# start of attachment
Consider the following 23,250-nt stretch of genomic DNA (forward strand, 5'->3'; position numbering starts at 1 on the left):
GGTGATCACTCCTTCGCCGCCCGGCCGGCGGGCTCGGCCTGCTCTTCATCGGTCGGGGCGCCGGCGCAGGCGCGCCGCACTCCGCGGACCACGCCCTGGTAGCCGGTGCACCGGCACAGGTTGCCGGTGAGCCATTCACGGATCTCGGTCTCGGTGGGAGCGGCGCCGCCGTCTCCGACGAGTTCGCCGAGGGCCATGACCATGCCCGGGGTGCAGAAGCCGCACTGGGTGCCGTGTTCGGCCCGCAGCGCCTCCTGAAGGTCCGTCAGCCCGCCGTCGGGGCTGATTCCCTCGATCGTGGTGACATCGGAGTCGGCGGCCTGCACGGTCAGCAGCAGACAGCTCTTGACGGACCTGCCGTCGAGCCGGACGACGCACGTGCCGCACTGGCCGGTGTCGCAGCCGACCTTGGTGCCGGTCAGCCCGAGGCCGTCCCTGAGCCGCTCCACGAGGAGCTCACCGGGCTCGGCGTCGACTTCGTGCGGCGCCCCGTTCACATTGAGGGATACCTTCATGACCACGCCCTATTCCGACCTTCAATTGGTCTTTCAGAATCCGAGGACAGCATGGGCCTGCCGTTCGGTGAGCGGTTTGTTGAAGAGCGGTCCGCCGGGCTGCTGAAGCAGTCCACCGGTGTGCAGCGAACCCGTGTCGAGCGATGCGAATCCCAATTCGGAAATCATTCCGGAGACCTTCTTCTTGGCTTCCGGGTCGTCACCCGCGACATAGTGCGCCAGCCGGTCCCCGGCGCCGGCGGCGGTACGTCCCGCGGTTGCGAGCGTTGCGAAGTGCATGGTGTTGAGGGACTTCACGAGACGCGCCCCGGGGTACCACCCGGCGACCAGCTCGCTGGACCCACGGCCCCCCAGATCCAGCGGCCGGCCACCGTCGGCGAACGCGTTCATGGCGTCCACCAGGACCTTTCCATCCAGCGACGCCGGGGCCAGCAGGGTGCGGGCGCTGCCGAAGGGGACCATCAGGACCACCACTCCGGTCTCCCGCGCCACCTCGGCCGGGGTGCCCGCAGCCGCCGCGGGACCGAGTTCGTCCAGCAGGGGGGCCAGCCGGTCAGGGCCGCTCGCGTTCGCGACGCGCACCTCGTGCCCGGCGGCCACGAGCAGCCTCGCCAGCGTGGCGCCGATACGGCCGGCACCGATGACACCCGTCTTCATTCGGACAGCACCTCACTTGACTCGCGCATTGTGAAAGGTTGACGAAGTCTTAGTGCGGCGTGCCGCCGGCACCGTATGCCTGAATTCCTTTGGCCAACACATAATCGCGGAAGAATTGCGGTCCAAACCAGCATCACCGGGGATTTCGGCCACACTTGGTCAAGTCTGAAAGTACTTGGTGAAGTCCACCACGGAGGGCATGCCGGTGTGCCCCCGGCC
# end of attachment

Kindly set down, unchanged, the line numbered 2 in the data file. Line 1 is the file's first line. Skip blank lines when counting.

GGTGATCACTCCTTCGCCGCCCGGCCGGCGGGCTCGGCCTGCTCTTCATCGGTCGGGGCGCCGGCGCAGGCGCGCCGCACTCCGCGGACCACGCCCTGGTAGCCGGTGCACCGGCACAGGTTGCCGGTGAGCCATTCACGGATCTCGGTCTCGGTGGGAGCGGCGCCGCCGTCTCCGACGAGTTCGCCGAGGGCCATGACCATGCCCGGGGTGCAGAAGCCGCACTGGGTGCCGTGTTCGGCCCGCAGCGCCTCCTGAAGGTCCGTCAGCCCGCCGTCGGGGCTGATTCCCTCGATCGTGGTGACATCGGAGTCGGCGGCCTGCACGGTCAGCAGCAGACAGCTCTTGACGGACCTGCCGTCGAGCCGGACGACGCACGTGCCGCACTGGCCGGTGTCGCAGCCGACCTTGGTGCCGGTCAGCCCGAGGCCGTCCCTGAGCCGCTCCACGAGGAGCTCACCGGGCTCGGCGTCGACTTCGTGCGGCGCCCCGTTCACATTGAGGGATACCTTCATGACCACGCCCTATTCCGACCTTCAATTGGTCTTTCAGAATCCGAGGACAGCATGGGCCTGCCGTTCGGTGAGCGGTTTGTTGAAGAGCGGTCCGCCGGGCTGCTGAAGCAGTCCACCGGTGTGCAGCGAACCCGTGTCGAGCGATGCGAATCCCAATTCGGAAATCATTCCGGAGACCTTCTTCTTGGCTTCCGGGTCGTCACCCGCGACATAGTGCGCCAGCCGGTCCCCGGCGCCGGCGGCGGTACGTCCCGCGGTTGCGAGCGTTGCGAAGTGCATGGTGTTGAGGGACTTCACGAGACGCGCCCCGGGGTACCACCCGGCGACCAGCTCGCTGGACCCACGGCCCCCCAGATCCAGCGGCCGGCCACCGTCGGCGAACGCGTTCATGGCGTCCACCAGGACCTTTCCATCCAGCGACGCCGGGGCCAGCAGGGTGCGGGCGCTGCCGAAGGGGACCATCAGGACCACCACTCCGGTCTCCCGCGCCACCTCGGCCGGGGTGCCCGCAGCCGCCGCGGGACCGAGTTCGTCCAGCAGGGGGGCCAGCCGGTCAGGGCCGCTCGCGTTCGCGACGCGCACCTCGTGCCCGGCGGCCACGAGCAGCCTCGCCAGCGTGGCGCCGATACGGCCGGCACCGATGACACCCGTCTTCATTCGGACAGCACCTCACTTGACTCGCGCATTGTGAAAGGTTGACGAAGTCTTAGTGCGGCGTGCCGCCGGCACCGTATGCCTGAATTCCTTTGGCCAACACATAATCGCGGAAGAATTGCGGTCCAAACCAGCATCACCGGGGATTTCGGCCACACTTGGTCAAGTCTGAAAGTACTTGGTGAAGTCCACCACGGAGGGCATGCCGGTGTGCCCCCGGCC